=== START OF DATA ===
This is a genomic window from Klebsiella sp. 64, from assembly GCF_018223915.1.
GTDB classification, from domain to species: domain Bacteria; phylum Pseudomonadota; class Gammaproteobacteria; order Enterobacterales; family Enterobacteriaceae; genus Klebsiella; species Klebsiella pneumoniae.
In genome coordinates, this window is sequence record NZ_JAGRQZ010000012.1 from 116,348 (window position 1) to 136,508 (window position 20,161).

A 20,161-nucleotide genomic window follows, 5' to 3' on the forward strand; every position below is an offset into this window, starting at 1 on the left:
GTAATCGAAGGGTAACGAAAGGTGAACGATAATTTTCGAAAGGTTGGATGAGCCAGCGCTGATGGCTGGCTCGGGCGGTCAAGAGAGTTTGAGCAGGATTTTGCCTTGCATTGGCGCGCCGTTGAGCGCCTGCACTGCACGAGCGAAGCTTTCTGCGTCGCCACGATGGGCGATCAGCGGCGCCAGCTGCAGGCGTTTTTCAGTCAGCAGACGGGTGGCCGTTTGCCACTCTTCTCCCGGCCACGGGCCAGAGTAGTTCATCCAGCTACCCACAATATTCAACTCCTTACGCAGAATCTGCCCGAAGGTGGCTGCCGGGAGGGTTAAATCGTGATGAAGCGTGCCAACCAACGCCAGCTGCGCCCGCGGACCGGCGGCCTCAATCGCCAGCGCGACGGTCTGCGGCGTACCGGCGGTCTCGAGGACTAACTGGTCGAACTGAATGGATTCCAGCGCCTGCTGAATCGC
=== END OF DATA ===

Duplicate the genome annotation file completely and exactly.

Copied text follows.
This is a genomic window from Klebsiella sp. 64, from assembly GCF_018223915.1.
GTDB classification, from domain to species: domain Bacteria; phylum Pseudomonadota; class Gammaproteobacteria; order Enterobacterales; family Enterobacteriaceae; genus Klebsiella; species Klebsiella pneumoniae.
In genome coordinates, this window is sequence record NZ_JAGRQZ010000012.1 from 116,348 (window position 1) to 136,508 (window position 20,161).

A 20,161-nucleotide genomic window follows, 5' to 3' on the forward strand; every position below is an offset into this window, starting at 1 on the left:
GTAATCGAAGGGTAACGAAAGGTGAACGATAATTTTCGAAAGGTTGGATGAGCCAGCGCTGATGGCTGGCTCGGGCGGTCAAGAGAGTTTGAGCAGGATTTTGCCTTGCATTGGCGCGCCGTTGAGCGCCTGCACTGCACGAGCGAAGCTTTCTGCGTCGCCACGATGGGCGATCAGCGGCGCCAGCTGCAGGCGTTTTTCAGTCAGCAGACGGGTGGCCGTTTGCCACTCTTCTCCCGGCCACGGGCCAGAGTAGTTCATCCAGCTACCCACAATATTCAACTCCTTACGCAGAATCTGCCCGAAGGTGGCTGCCGGGAGGGTTAAATCGTGATGAAGCGTGCCAACCAACGCCAGCTGCGCCCGCGGACCGGCGGCCTCAATCGCCAGCGCGACGGTCTGCGGCGTACCGGCGGTCTCGAGGACTAACTGGTCGAACTGAATGGATTCCAGCGCCTGCTGAATCGC